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Pahlavi Texts, Part IV (SBE37), E.W. West, tr. [1892], at

p. 252


Varstmânsar Nask.

1. The ninth fargard, Hvaêtumaiti 1, is about the coming of three deceitful demons, and their making supplication (lâgak-karîh) to Aûharmazd 2, so that he should consider and reward those aggrieved by him, and it would amount to strength for them in destroying the creatures. 2. The disgorging (akhvârdanŏ) of supplication by those demons clamorously upwards from an abyss, and the statement of one that he is 3 the kindred that is undeceitful, of another one that he is the serfdom that is undeceitful, and of the third one that he is the confederacy that is undeceitful, was in these words, namely: 'We are those spirits when the kinsman, confederate, and serf 2 do not break promises, one with the other; we are not really these that are no implements of thine, but our religion and law are thine, and we do thy will; we become assistants of him who is thy friend, and injurers of him who is thy enemy 4; and from thee we beg a position in the existence that is best, the reward that is a reward of the worthy.'

3. The reply of Aûharmazd to them was thus: 'You rush out, astute in evil, to the extremity (bûn) of that horrible gloom 5; so you are all from the demon, your race is really from Evil Thought, that

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is, your race is from there where Evil Thought 1, as well as Lust the destroyer and also Greed the well-accumulating, resides, and where, moreover, Îndar the fighter is the spirit of the religion of apostasy and further deceives the worldly existence of mankind, as to proper living and immortal progress 2, and first confines their thoughts. 4. He shall first do this, so that he may restrain the thoughts of men from virtuous things 3, and their further words and perverted further deeds from the ceremonial of us who are archangels; they further lose their wisdom 4, and further consider even as perfect righteousness that which is loved by the demons; they utter the false words and consecrate with the worse deeds of mankind; and with the holy-water which one consecrates most to you, more falsely and more arrogantly 5 than that falsity and arrogance, do they enhance the greatest ceremonial, so that they shall make more of the most. 5. Owing to discord, through that love of you who are demons, they smite with destruction him who shall not be a satisfaction to you in the presidency; and the leader they take (girênd) becomes a destroyer, so in the sequel, too, there is some one that smites him; even though they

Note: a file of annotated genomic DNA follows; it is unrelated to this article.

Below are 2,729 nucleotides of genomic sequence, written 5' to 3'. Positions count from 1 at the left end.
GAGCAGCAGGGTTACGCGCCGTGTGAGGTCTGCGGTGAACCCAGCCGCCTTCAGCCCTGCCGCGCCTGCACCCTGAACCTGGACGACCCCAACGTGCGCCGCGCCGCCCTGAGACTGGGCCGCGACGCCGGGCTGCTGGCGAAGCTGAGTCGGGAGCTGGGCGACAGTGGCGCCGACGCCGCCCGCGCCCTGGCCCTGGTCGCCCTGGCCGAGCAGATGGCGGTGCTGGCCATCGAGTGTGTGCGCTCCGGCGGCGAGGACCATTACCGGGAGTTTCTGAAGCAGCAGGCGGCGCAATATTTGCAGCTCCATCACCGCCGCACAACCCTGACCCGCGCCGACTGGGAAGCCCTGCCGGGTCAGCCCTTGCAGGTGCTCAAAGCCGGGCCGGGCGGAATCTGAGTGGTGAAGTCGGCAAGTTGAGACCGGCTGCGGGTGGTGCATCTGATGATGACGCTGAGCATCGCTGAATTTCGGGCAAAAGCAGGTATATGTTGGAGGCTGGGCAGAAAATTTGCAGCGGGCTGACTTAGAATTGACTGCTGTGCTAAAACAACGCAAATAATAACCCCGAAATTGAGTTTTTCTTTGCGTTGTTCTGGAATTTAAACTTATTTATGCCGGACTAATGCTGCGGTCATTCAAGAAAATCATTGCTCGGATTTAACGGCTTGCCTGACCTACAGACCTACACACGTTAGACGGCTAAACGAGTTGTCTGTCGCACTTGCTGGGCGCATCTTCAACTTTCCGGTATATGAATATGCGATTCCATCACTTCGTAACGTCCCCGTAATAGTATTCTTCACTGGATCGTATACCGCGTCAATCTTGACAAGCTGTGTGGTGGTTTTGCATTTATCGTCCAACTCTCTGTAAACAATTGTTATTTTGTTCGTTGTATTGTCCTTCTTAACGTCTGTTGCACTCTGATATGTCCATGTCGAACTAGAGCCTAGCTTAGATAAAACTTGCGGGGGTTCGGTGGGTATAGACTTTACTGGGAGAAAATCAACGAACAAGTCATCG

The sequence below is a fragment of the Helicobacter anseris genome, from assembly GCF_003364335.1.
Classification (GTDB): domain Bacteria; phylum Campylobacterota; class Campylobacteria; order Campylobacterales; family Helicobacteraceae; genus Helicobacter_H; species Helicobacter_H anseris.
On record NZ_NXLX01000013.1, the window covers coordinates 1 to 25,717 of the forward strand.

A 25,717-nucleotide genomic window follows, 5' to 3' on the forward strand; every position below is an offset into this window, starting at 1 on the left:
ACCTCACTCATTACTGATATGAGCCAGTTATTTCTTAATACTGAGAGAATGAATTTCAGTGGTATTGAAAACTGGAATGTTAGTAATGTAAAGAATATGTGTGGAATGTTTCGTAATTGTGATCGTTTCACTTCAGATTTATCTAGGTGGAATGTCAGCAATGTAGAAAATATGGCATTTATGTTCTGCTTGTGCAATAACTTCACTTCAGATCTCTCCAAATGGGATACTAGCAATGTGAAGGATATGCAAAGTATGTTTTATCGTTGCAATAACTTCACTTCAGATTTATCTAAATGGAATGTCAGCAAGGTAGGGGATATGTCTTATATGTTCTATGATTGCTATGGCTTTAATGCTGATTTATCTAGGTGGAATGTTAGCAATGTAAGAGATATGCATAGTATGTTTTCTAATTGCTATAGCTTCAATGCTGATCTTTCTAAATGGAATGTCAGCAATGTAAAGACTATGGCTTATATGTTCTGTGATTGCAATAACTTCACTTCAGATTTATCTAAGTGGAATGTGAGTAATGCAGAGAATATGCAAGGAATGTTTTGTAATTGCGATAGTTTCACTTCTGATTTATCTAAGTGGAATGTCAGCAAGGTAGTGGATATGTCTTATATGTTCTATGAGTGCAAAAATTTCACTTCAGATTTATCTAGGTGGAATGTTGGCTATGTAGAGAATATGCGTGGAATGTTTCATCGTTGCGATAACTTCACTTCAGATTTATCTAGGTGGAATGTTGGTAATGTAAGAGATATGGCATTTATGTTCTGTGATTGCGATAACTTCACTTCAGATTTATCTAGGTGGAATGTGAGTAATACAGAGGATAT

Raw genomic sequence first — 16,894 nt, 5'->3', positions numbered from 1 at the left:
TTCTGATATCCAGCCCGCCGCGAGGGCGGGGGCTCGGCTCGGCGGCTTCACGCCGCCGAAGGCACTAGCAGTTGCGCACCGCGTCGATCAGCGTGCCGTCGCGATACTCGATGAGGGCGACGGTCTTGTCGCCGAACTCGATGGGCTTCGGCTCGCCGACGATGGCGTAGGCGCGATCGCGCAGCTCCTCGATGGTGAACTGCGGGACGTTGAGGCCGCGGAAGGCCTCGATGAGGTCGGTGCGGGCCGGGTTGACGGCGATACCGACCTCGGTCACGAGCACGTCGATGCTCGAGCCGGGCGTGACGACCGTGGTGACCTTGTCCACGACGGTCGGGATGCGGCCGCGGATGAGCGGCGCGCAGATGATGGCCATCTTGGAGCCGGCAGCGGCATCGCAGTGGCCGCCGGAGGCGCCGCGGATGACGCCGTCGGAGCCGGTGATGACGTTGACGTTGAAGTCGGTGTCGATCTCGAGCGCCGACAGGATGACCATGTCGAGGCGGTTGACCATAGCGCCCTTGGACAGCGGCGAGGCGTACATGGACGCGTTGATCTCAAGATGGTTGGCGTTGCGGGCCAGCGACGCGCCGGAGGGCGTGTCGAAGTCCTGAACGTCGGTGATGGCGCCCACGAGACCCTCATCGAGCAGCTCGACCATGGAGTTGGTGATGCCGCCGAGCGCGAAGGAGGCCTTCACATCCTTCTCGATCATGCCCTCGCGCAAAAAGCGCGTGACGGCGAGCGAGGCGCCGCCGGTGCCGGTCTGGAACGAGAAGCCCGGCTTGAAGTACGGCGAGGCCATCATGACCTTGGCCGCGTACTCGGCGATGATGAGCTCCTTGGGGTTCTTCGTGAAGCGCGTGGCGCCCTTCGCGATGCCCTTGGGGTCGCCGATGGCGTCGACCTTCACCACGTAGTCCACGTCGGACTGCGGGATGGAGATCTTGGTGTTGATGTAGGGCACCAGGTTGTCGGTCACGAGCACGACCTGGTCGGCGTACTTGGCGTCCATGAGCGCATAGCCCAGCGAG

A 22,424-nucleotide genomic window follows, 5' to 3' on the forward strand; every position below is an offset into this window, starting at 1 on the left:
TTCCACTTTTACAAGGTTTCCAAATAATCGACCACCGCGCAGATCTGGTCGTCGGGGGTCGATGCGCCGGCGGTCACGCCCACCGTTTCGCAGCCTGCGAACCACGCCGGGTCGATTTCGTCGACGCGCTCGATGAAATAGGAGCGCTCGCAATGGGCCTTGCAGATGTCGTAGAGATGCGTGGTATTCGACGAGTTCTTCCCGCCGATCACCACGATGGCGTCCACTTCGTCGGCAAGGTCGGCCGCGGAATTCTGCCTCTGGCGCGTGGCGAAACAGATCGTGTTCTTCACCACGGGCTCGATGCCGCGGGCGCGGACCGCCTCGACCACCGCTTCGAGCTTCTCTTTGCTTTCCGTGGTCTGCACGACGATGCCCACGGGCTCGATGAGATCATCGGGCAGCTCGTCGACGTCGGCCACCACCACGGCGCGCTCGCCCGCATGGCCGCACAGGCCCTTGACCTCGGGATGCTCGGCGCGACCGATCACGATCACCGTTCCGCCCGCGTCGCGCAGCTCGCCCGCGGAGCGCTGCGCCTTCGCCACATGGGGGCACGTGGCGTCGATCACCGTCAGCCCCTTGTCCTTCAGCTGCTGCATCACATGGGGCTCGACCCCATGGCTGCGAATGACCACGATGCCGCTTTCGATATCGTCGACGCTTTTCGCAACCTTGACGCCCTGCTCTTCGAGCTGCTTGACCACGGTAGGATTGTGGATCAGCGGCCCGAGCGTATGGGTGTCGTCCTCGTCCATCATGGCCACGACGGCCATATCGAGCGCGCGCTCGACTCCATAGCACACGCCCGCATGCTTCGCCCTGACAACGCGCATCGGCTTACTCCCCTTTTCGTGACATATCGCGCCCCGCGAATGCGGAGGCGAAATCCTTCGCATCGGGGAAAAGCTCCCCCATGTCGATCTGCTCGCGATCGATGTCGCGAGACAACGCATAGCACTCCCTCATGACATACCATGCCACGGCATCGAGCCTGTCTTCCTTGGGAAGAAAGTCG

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consider him as your follower, they shall occasion his destruction. 6. You are evil demons for a congregation when they speak of avoiding you, and worse for the ceremonial, or obeisance, when it occurs; that which becomes all clearness to the utterer of righteousness, in this existence, you utterly destroy; and the lodgment of complete mindfulness in the body is for admonition to human beings about abstaining from the demons.'

7. This, too, is stated, namely: 'Evil are you who are wicked and worship the demons with good holy-water and with words; through them the holy-water obtains evil recompense, even the hell that is horrible.' 8. This, too, he spoke, namely: 'Concerning those malicious demons 1 I will first mention intelligibly to thee when they have come to the world, that is, first when they have rushed in, how their jurisdiction arose. 9. For thirty centuries 2 those of my world were immortal and undecaying, O Zaratûst! but when the thirtieth century was accomplished 3, O Spîtâmân! the sweat (khvâe) produced by the demons then came on to my Gâyômard 4, for his affliction, so long a time as a man speaks forth these words of the Yathâ-ahû-vairyô 5, relating to the spiritual lord and priestly master. 10. And when he issued from that sweat he was shadowless, that is, darkness had entered 6; and the words of the formula (âyîn) relating to the spiritual lord and priestly master were spoken forth by me, and when